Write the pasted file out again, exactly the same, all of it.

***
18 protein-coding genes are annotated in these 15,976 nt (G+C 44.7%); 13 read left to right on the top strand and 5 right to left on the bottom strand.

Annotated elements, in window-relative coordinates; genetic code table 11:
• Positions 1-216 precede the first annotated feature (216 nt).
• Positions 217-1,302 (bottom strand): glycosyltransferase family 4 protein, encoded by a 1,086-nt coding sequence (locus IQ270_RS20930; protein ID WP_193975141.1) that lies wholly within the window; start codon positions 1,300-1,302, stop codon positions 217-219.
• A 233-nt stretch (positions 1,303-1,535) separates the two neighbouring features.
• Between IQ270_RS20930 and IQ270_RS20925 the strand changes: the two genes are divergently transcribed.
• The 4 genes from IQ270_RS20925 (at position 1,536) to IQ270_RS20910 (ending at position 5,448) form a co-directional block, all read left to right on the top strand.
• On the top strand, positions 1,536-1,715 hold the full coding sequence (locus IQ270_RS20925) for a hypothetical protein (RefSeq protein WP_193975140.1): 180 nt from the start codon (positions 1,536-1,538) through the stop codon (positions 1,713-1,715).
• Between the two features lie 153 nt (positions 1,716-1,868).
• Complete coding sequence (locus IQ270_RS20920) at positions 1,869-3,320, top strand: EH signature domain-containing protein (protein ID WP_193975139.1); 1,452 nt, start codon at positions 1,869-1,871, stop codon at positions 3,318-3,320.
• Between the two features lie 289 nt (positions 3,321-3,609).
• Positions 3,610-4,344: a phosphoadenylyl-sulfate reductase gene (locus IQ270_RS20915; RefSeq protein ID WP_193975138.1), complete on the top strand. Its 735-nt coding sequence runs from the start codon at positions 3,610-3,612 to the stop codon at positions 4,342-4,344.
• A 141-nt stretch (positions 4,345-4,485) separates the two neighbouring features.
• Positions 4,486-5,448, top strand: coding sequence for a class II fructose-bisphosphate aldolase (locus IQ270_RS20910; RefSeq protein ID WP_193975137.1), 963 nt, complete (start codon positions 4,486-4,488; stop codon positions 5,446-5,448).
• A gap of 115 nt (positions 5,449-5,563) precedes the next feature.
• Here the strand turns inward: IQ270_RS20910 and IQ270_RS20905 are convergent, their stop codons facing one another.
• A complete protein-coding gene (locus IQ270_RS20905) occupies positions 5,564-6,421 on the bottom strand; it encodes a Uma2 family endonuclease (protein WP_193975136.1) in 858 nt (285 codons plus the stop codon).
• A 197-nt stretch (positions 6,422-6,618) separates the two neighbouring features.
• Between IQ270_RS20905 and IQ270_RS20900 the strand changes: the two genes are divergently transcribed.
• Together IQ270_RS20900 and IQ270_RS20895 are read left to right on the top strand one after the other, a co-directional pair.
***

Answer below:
18 protein-coding genes are annotated in these 15,976 nt (G+C 44.7%); 13 read left to right on the top strand and 5 right to left on the bottom strand.

Annotated elements, in window-relative coordinates; genetic code table 11:
• Positions 1-216 precede the first annotated feature (216 nt).
• Positions 217-1,302 (bottom strand): glycosyltransferase family 4 protein, encoded by a 1,086-nt coding sequence (locus IQ270_RS20930; protein ID WP_193975141.1) that lies wholly within the window; start codon positions 1,300-1,302, stop codon positions 217-219.
• A 233-nt stretch (positions 1,303-1,535) separates the two neighbouring features.
• Between IQ270_RS20930 and IQ270_RS20925 the strand changes: the two genes are divergently transcribed.
• The 4 genes from IQ270_RS20925 (at position 1,536) to IQ270_RS20910 (ending at position 5,448) form a co-directional block, all read left to right on the top strand.
• On the top strand, positions 1,536-1,715 hold the full coding sequence (locus IQ270_RS20925) for a hypothetical protein (RefSeq protein WP_193975140.1): 180 nt from the start codon (positions 1,536-1,538) through the stop codon (positions 1,713-1,715).
• Between the two features lie 153 nt (positions 1,716-1,868).
• Complete coding sequence (locus IQ270_RS20920) at positions 1,869-3,320, top strand: EH signature domain-containing protein (protein ID WP_193975139.1); 1,452 nt, start codon at positions 1,869-1,871, stop codon at positions 3,318-3,320.
• Between the two features lie 289 nt (positions 3,321-3,609).
• Positions 3,610-4,344: a phosphoadenylyl-sulfate reductase gene (locus IQ270_RS20915; RefSeq protein ID WP_193975138.1), complete on the top strand. Its 735-nt coding sequence runs from the start codon at positions 3,610-3,612 to the stop codon at positions 4,342-4,344.
• A 141-nt stretch (positions 4,345-4,485) separates the two neighbouring features.
• Positions 4,486-5,448, top strand: coding sequence for a class II fructose-bisphosphate aldolase (locus IQ270_RS20910; RefSeq protein ID WP_193975137.1), 963 nt, complete (start codon positions 4,486-4,488; stop codon positions 5,446-5,448).
• A gap of 115 nt (positions 5,449-5,563) precedes the next feature.
• Here the strand turns inward: IQ270_RS20910 and IQ270_RS20905 are convergent, their stop codons facing one another.
• A complete protein-coding gene (locus IQ270_RS20905) occupies positions 5,564-6,421 on the bottom strand; it encodes a Uma2 family endonuclease (protein WP_193975136.1) in 858 nt (285 codons plus the stop codon).
• A 197-nt stretch (positions 6,422-6,618) separates the two neighbouring features.
• Between IQ270_RS20905 and IQ270_RS20900 the strand changes: the two genes are divergently transcribed.
• Together IQ270_RS20900 and IQ270_RS20895 are read left to right on the top strand one after the other, a co-directional pair.